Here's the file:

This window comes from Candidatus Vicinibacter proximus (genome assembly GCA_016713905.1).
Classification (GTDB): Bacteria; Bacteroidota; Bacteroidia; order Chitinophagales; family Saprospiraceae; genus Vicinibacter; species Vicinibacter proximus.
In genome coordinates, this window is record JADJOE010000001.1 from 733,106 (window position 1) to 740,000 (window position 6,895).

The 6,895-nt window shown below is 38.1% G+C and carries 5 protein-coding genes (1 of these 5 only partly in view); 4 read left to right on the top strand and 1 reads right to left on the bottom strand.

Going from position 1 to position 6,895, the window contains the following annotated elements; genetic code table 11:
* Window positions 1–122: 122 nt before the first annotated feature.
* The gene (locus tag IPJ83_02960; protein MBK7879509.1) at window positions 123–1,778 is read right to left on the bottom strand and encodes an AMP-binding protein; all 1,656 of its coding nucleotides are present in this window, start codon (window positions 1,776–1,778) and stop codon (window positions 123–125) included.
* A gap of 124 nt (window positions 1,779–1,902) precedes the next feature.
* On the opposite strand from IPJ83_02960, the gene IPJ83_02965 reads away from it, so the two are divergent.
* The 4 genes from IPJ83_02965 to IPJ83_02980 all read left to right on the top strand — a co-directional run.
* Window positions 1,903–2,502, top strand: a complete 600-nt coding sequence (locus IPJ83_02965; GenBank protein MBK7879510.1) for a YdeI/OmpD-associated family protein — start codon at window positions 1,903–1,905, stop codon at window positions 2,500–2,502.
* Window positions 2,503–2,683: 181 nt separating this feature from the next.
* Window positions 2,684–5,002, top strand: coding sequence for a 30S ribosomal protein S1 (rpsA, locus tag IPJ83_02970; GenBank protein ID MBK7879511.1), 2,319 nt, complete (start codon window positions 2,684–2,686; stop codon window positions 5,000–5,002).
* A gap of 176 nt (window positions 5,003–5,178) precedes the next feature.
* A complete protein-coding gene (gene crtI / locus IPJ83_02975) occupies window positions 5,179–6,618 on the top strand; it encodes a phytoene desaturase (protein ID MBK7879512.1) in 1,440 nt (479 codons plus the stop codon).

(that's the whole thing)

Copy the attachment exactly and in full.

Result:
This window comes from Candidatus Vicinibacter proximus (genome assembly GCA_016713905.1).
Classification (GTDB): Bacteria; Bacteroidota; Bacteroidia; order Chitinophagales; family Saprospiraceae; genus Vicinibacter; species Vicinibacter proximus.
In genome coordinates, this window is record JADJOE010000001.1 from 733,106 (window position 1) to 740,000 (window position 6,895).

The 6,895-nt window shown below is 38.1% G+C and carries 5 protein-coding genes (1 of these 5 only partly in view); 4 read left to right on the top strand and 1 reads right to left on the bottom strand.

Going from position 1 to position 6,895, the window contains the following annotated elements; genetic code table 11:
* Window positions 1–122: 122 nt before the first annotated feature.
* The gene (locus tag IPJ83_02960; protein MBK7879509.1) at window positions 123–1,778 is read right to left on the bottom strand and encodes an AMP-binding protein; all 1,656 of its coding nucleotides are present in this window, start codon (window positions 1,776–1,778) and stop codon (window positions 123–125) included.
* A gap of 124 nt (window positions 1,779–1,902) precedes the next feature.
* On the opposite strand from IPJ83_02960, the gene IPJ83_02965 reads away from it, so the two are divergent.
* The 4 genes from IPJ83_02965 to IPJ83_02980 all read left to right on the top strand — a co-directional run.
* Window positions 1,903–2,502, top strand: a complete 600-nt coding sequence (locus IPJ83_02965; GenBank protein MBK7879510.1) for a YdeI/OmpD-associated family protein — start codon at window positions 1,903–1,905, stop codon at window positions 2,500–2,502.
* Window positions 2,503–2,683: 181 nt separating this feature from the next.
* Window positions 2,684–5,002, top strand: coding sequence for a 30S ribosomal protein S1 (rpsA, locus tag IPJ83_02970; GenBank protein ID MBK7879511.1), 2,319 nt, complete (start codon window positions 2,684–2,686; stop codon window positions 5,000–5,002).
* A gap of 176 nt (window positions 5,003–5,178) precedes the next feature.
* A complete protein-coding gene (gene crtI / locus IPJ83_02975) occupies window positions 5,179–6,618 on the top strand; it encodes a phytoene desaturase (protein ID MBK7879512.1) in 1,440 nt (479 codons plus the stop codon).